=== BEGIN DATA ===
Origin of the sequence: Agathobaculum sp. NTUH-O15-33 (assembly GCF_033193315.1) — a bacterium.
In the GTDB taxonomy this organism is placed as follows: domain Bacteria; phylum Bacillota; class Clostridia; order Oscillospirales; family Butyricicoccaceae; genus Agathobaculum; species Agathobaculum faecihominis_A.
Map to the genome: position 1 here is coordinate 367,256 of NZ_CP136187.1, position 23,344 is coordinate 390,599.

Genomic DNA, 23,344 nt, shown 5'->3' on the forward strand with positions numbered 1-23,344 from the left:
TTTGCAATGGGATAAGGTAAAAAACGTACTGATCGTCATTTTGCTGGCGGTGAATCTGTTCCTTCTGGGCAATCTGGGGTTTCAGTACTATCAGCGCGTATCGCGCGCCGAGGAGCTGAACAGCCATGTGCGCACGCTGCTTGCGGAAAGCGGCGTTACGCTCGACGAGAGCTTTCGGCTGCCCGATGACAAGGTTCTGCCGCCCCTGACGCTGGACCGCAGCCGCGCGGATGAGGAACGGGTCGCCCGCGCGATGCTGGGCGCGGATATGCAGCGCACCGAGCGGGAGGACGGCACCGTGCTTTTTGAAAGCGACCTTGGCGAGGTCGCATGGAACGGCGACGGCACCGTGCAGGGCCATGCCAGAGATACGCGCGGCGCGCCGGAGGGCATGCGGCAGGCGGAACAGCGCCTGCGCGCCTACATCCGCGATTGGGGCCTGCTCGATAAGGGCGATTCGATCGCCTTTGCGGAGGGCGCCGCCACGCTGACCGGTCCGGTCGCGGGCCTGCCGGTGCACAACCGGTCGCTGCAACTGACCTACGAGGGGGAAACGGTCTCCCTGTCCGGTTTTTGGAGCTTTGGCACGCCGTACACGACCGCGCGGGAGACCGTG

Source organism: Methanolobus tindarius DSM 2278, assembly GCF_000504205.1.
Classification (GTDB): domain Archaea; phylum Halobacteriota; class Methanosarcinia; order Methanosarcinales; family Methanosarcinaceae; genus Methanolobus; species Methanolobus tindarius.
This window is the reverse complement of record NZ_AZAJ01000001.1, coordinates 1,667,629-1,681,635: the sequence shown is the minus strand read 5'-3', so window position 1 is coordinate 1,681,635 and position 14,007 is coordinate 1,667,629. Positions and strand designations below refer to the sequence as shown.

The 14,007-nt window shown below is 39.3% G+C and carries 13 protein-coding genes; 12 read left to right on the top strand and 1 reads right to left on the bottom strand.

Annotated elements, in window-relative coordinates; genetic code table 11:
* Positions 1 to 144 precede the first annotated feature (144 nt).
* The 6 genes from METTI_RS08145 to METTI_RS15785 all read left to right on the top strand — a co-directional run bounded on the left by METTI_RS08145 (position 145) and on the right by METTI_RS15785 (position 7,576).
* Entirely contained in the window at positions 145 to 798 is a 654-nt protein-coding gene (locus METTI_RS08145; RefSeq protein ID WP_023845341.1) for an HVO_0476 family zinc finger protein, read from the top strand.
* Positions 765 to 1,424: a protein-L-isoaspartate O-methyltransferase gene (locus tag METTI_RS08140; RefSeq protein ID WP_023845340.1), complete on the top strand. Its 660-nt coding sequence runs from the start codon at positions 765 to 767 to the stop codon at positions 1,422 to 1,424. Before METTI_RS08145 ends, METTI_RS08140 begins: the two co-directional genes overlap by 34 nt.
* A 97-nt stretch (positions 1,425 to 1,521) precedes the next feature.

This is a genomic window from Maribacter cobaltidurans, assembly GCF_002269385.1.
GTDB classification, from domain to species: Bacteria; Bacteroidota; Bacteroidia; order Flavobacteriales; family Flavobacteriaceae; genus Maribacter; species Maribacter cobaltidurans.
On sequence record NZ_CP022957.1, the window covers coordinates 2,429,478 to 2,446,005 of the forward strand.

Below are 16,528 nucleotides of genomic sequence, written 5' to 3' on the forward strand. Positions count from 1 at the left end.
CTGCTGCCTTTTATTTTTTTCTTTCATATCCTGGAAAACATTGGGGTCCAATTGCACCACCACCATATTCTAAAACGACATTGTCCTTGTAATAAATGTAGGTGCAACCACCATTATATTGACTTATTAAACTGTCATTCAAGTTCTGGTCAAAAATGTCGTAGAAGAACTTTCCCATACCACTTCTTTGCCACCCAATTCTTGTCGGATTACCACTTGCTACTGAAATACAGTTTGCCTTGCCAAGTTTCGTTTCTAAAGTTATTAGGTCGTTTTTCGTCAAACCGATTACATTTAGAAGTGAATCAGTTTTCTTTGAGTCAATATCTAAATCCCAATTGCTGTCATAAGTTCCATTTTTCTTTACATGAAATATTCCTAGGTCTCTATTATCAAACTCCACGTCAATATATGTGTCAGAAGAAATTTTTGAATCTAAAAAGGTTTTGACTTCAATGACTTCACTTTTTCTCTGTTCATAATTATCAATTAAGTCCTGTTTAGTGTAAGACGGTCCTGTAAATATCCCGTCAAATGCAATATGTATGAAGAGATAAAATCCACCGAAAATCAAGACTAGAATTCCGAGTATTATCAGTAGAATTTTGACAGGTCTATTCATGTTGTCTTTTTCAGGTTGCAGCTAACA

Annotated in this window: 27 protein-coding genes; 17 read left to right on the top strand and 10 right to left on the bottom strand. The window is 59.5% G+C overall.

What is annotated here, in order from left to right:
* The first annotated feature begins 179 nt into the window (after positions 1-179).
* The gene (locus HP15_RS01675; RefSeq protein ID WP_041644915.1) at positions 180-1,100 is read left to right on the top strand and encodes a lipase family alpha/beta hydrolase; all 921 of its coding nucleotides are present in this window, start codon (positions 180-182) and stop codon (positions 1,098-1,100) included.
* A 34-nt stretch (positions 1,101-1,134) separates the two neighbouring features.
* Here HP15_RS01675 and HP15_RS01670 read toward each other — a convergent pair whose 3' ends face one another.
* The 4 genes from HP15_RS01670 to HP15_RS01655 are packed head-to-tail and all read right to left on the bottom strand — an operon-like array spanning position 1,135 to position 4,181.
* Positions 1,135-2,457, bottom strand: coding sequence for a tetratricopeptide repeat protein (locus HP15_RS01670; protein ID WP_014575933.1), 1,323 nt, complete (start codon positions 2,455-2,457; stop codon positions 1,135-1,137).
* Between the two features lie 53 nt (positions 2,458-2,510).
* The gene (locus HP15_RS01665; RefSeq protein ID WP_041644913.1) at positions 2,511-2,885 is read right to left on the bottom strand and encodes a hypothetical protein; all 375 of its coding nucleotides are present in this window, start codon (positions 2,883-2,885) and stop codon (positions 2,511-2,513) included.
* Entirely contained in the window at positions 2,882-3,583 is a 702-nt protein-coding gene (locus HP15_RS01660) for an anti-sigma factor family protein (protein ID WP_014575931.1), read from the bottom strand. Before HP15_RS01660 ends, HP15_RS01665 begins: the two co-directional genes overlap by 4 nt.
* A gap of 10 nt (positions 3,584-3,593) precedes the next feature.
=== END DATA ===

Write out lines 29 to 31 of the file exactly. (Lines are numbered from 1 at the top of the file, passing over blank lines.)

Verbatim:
* Between the two features lie 53 nt (positions 2,458-2,510).
* The gene (locus HP15_RS01665; RefSeq protein ID WP_041644913.1) at positions 2,511-2,885 is read right to left on the bottom strand and encodes a hypothetical protein; all 375 of its coding nucleotides are present in this window, start codon (positions 2,883-2,885) and stop codon (positions 2,511-2,513) included.
* Entirely contained in the window at positions 2,882-3,583 is a 702-nt protein-coding gene (locus HP15_RS01660) for an anti-sigma factor family protein (protein ID WP_014575931.1), read from the bottom strand. Before HP15_RS01660 ends, HP15_RS01665 begins: the two co-directional genes overlap by 4 nt.